After some controversy, CNN has just announced updated criteria for choosing candidates to participate in the upcoming second GOP presidential debate. And it may very well be good news for Carly Fiorina.
You’ll recall Ms. Fiorina’s campaign (and many others, including us here) had protested CNN’s original criteria, arguing it didn’t give appropriate weight to candidates’ momentum following the August 6th debate — in which Ms. Fiorina delivered what was almost universally deemed a breakout performance.
As The Washington Post reports:The organizers of the next Republican presidential debate have announced changes to debate criteria that mean former Hewlett-Packard CEO Carly Fiorina will almost certainly join the rest of the top-tier candidates on the main stage at the Reagan Library on Sept. 16.
“CNN reevaluated its criteria and decided to add a provision that better reflects the state of the race since the first Republican presidential debate in August,” the network announced. “Now, any candidate who ranks in the top 10 in polling between August 6 and September 10 will be included.”
As we shared here, CNN’s original criteria for debate candidate selection smelled to us like liberal media manipulation — as if the network might have been “rigging the game to keep Carly off the main debate stage” — as Fiorina’s campaign itself had alleged. We wondered whether the original criteria were an indication CNN fears Carly Fiorina and would prefer not to allow her on the prime time stage. Could it be, we asked, that CNN doesn’t want America to see a conservative woman, one who will undoubtedly and fearlessly assail the progressive socialist agenda and their “frontrunner” Hillary Clinton?As The Washington Post continues:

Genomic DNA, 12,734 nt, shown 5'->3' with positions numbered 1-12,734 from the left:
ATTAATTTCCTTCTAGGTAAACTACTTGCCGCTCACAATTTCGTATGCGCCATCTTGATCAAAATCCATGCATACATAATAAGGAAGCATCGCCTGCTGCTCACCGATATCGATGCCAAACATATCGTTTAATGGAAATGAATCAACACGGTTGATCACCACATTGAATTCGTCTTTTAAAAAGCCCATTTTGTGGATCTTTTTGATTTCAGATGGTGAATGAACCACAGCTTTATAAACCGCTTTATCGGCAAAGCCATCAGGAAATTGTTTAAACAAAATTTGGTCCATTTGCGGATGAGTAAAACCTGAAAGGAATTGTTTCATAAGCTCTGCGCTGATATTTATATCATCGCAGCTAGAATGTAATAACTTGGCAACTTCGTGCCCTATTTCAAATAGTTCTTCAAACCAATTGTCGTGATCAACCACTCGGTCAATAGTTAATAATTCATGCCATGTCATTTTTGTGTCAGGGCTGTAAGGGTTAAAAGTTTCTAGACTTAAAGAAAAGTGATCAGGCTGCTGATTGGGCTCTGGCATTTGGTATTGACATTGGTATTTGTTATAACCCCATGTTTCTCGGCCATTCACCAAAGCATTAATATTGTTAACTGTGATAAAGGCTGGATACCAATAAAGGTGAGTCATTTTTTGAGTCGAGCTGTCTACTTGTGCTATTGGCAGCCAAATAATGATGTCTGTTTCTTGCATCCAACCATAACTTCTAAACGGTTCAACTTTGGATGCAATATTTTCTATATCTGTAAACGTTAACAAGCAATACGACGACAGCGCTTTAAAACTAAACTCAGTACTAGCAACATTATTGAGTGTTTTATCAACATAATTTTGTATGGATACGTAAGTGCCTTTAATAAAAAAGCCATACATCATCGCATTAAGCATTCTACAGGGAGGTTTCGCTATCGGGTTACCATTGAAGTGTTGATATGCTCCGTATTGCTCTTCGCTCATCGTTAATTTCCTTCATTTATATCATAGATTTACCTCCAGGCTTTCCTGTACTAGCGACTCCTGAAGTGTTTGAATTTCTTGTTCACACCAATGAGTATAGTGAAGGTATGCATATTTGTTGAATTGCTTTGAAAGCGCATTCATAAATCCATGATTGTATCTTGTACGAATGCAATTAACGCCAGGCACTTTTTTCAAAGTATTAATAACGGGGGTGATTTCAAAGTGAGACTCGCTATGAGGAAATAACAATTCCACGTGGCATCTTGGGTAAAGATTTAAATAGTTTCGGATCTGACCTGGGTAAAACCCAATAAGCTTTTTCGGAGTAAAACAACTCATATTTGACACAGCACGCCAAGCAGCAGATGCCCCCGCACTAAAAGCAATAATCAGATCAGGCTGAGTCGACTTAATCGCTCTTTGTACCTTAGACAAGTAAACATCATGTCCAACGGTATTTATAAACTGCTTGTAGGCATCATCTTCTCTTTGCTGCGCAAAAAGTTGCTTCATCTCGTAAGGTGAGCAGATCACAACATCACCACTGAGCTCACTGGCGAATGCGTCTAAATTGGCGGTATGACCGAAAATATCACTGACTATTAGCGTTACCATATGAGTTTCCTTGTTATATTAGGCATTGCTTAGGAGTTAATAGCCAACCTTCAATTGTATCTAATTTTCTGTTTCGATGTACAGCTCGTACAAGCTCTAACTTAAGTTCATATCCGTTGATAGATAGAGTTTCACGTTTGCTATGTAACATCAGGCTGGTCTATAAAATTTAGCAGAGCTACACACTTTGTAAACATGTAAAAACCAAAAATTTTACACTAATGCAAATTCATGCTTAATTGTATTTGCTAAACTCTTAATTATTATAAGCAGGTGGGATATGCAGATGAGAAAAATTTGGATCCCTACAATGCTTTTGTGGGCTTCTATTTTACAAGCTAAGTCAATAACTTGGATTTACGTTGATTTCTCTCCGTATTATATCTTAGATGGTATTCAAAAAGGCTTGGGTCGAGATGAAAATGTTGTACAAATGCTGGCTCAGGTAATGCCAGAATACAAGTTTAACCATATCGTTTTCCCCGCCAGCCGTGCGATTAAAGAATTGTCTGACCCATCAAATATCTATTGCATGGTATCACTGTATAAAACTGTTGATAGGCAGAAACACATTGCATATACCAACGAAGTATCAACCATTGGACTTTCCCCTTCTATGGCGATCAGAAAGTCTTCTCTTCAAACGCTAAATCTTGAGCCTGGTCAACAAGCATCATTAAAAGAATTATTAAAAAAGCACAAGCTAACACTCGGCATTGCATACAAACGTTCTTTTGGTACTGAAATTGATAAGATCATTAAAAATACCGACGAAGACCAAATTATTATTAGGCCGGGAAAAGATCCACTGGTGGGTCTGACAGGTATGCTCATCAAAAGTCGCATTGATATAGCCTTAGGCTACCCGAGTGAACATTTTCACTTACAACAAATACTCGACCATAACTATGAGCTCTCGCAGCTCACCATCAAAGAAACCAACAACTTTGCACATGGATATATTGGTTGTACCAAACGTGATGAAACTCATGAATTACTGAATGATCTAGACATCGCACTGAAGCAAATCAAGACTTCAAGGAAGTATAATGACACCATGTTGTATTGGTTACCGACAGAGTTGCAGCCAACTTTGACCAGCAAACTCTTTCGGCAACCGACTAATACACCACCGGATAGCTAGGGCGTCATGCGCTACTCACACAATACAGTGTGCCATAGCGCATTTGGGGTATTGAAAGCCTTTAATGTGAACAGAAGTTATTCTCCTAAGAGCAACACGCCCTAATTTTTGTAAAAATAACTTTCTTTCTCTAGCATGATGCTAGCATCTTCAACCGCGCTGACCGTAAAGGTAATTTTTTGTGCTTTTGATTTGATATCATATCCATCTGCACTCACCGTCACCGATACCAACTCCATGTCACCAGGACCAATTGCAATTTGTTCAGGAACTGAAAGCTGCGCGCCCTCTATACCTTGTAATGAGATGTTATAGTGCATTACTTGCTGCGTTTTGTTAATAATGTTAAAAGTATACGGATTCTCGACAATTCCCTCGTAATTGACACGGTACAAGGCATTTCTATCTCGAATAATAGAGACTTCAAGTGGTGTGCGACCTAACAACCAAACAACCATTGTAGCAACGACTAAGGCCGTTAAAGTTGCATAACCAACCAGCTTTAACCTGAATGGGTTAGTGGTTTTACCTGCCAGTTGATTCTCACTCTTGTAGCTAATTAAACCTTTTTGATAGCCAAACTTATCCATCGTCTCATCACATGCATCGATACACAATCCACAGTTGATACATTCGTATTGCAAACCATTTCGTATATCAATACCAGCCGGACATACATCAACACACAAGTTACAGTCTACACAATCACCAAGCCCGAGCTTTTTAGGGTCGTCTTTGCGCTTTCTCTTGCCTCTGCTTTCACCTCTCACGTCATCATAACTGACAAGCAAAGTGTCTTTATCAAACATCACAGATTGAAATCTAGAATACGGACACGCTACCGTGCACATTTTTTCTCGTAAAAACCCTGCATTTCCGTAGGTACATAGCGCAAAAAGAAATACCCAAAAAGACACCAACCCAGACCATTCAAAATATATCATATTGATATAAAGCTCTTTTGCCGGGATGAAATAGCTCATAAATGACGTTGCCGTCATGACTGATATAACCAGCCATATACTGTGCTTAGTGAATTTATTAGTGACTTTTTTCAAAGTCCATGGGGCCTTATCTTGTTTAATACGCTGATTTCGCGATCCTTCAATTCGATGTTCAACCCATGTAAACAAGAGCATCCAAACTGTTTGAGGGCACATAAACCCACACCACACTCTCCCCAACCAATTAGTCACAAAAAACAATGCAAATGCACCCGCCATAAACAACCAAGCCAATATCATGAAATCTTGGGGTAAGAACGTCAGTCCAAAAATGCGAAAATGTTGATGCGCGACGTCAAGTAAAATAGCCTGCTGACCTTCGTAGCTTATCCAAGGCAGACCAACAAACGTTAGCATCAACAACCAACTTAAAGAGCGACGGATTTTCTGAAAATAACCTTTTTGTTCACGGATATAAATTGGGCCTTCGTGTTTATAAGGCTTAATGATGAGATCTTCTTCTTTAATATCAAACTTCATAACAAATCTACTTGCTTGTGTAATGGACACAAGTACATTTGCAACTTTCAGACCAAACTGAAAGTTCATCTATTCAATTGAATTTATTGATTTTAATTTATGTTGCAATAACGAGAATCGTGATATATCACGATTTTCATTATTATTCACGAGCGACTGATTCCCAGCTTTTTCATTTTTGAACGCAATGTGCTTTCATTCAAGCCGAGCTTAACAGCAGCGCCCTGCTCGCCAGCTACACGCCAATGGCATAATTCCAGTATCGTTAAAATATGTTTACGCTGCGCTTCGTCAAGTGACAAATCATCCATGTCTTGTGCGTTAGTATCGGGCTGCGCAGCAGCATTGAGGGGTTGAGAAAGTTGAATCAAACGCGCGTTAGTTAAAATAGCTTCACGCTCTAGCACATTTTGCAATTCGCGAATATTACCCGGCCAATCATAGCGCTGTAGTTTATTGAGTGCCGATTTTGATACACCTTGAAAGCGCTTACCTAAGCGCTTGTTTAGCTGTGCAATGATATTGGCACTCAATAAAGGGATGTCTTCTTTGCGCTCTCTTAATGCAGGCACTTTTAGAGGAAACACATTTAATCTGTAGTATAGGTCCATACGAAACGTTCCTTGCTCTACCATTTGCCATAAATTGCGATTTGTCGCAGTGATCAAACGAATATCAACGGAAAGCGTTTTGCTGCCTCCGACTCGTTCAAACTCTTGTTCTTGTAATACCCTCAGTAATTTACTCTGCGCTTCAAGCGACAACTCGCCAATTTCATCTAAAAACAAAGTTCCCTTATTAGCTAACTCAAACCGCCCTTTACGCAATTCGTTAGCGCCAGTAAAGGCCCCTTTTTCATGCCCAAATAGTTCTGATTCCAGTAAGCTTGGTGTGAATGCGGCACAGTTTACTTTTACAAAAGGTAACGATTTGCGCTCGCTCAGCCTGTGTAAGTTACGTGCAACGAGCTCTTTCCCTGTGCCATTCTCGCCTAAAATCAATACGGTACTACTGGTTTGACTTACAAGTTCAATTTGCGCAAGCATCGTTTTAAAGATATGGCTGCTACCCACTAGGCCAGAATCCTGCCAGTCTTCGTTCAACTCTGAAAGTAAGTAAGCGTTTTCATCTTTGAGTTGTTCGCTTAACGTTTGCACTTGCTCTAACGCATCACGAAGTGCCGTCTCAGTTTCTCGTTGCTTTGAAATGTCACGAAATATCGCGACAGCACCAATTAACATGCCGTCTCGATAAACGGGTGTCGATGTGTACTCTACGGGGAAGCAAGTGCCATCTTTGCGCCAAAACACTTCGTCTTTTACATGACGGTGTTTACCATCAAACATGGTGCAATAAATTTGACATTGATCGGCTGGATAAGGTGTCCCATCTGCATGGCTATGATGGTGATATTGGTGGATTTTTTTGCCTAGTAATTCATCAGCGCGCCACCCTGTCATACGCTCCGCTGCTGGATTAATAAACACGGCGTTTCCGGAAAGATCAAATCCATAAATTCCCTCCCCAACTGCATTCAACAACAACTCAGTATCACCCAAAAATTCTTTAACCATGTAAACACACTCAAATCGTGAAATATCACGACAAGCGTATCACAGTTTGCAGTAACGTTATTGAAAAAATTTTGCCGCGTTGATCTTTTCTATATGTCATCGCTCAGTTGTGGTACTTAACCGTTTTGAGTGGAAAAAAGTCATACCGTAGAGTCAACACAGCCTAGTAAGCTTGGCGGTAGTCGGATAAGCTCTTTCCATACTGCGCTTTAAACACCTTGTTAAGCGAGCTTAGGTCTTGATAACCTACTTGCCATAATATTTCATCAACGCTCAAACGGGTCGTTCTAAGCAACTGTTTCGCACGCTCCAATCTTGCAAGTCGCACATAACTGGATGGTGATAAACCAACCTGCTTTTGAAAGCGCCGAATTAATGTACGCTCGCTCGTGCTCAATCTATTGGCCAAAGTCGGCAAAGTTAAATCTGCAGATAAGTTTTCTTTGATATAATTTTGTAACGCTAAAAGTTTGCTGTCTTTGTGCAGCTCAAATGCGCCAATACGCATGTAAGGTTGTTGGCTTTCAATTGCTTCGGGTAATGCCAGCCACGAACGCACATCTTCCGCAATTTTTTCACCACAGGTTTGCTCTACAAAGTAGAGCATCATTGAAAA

The CNN move is being greeted as a positive development, and not only for the most obvious reason, which is that a woman will be in the mix, in contrast to the 10-man tableau that a huge national television audience saw at the first debate on Aug. 6 in Cleveland.Fiorina also had fairness on her side, say supporters. The original rules would have made the cut according to an average of polls conducted between July 16 and Sept. 10. That arithmetic minimized the significant rise in Fiorina’s numbers since she gave what was widely reviewed as the single best performance of the evening in Cleveland, despite being relegated to the earlier, non-prime-time “undercard” debate of longshot contenders.
Now, Fiorina’s presence on the main stage — which, under the new formula, may end up including more than 10 candidates — is likely to make that faceoff a far more interesting debate.
“We are very pleased that CNN changed its mind. We’ve been hearing from people across the country,” said John Heubusch, executive director of the Ronald Reagan Presidential Foundation. “They want to see the best debate possible.”
Of course, a big question for the upcoming debate will be how the other candidates stand up to GOP frontrunner Donald Trump. Here, Ms. Fiorina’s performance to date suggests she will be one to watch.
In the enormous Republican field, she is the only one who has demonstrated anything that rivals the thrust-and-parry skills of front-runner Donald Trump — another political outsider who comes from the business world. Trump dominated the main stage in Cleveland, in part because none of his rivals had any idea how to take him on.
Thus far, she has demonstrated more finely honed reflexes for the punch and the counter-punch than any of the other Republican candidates, with the exception of Trump.
Of course, we’ll all be watching to see who shines in the September 16th debate. But regardless of who’s declared the winner that night, CNN’s announcement today of updated criteria for debate inclusion is indeed a victory for GOP voters. The new criteria better reflect the current pulse of the GOP electorate — rather than the liberal media’s own agenda and/or bias — as they darn well should.